We think that the best way to compare balance transfer cards is by the interest saved by switching your current balance or balances minus any applicable charges or fees over the length of the 0% offer. Since fees and repayment period are taken into account, the longest 0% offers won’t necessarily result in the highest overall saving. If you can pay back faster than the longest 0% offer periods you can usually choose a card with a lower fee and save even more. We make the following assumptions when calculating any saving:
We calculate the saving based on your planned monthly repayments, the length of the 0% period and any transfer fees. If your planned monthly repayments mean that you will have repaid the balance before the 0% offer ends then the saving figure will be over the time it takes you to repay the balance; if you won’t have repaid before the end of the 0% offer then it’s the saving over the length of the 0% period.
Be aware that not everyone will get the Representative APR on every card – with some cards up to 49% could pay a higher APR or receive a shorter 0% offer. Likewise you might get offered a card with a shorter 0% offer than the rate listed here by some card providers – look in card features to see whether your chosen card offers more than one 0% offer.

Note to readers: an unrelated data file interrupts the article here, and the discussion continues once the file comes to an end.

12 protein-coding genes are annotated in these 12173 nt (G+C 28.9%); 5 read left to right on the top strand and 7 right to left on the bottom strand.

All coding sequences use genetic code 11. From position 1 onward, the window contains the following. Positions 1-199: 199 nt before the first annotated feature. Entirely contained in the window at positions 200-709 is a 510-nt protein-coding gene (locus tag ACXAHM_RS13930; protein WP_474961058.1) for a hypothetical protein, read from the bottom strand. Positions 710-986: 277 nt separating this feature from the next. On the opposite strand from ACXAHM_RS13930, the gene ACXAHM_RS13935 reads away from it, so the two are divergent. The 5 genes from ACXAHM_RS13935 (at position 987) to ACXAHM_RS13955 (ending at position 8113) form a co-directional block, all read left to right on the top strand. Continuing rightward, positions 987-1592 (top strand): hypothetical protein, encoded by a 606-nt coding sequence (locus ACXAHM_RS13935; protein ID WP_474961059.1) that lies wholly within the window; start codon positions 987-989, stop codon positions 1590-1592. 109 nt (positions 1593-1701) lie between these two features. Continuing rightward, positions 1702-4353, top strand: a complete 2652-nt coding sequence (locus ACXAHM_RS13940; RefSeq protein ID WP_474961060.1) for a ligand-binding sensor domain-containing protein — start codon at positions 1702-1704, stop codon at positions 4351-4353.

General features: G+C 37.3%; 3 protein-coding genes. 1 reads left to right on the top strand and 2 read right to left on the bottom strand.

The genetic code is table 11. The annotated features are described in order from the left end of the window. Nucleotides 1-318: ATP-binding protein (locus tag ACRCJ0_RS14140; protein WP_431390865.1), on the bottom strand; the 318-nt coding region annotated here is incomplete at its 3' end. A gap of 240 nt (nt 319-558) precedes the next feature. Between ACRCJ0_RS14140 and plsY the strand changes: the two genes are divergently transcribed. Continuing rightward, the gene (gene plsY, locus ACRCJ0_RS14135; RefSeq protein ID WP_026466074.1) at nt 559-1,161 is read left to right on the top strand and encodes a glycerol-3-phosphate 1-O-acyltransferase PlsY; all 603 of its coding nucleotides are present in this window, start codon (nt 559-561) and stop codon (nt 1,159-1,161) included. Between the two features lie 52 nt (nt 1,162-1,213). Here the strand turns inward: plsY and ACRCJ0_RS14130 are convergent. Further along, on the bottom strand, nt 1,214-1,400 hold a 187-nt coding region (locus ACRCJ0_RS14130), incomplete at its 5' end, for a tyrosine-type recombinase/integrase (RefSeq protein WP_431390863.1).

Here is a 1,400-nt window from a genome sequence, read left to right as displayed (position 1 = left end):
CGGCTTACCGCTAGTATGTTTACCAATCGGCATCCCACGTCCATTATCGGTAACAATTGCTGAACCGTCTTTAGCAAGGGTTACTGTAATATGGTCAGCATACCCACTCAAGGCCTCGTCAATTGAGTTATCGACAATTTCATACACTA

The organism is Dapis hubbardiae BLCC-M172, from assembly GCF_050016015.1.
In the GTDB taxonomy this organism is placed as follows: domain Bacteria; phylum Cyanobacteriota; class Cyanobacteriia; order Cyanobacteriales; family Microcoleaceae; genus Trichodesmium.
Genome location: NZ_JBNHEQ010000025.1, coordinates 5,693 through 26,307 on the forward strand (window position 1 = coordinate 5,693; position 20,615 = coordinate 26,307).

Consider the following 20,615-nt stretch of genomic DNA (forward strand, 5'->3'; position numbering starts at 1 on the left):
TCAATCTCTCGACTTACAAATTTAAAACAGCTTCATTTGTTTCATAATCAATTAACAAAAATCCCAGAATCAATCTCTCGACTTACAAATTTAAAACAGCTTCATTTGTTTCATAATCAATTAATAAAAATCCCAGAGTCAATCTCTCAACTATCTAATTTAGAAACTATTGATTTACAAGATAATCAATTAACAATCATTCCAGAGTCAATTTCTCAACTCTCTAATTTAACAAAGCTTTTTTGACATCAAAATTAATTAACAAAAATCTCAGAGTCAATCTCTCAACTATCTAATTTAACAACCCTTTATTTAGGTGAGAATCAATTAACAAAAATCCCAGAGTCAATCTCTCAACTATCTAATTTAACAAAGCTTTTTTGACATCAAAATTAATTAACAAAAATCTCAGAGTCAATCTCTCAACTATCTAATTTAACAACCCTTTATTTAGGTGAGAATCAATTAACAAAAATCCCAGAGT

We assume you’re not spending on the card. If you plan to do that, choose a 0% balance transfer and purchase card or a specialist purchase card as well.
In each case we have taken the best available data on UK spending patterns from primary sources such as the BBA, ONS, UK Cards Association and much else as well as detailed research by the TotallyMoney.com credit cards team.
We’ve used the same common value of basket of goods and flights for each card. We just look at the value of those goods if purchased with cash - this ignores any benefit you may perceive in flying with one particular airline over another for example.
Where you can redeem points earned against goods or services we use the best available price of items rather than the recommended price listed by the reward provider – so if they value a reward at £50 and you can buy it elsewhere for £25, we only value it at £25.
We value airline/travel points against a basket of standard class tickets. If you would normally travel in business or first class, points can frequently buy you a greater value of ticket.
We don’t count points you could earn without using the credit card in question by simply using an alternative loyalty card: you’d be better off registering the points on the loyalty card and paying with another reward card.
How up to date are the valuations? We review our calculations every month, and if there are any changes to any of the leading products then we update the calculations as quickly as possible. Be aware that if you earn points, there’s no guarantee that you’ll be able to buy as much with them by the time you come to spend them since points scheme operators are free to change what a point buys at their discretion. Cashback represents less risk in this regard.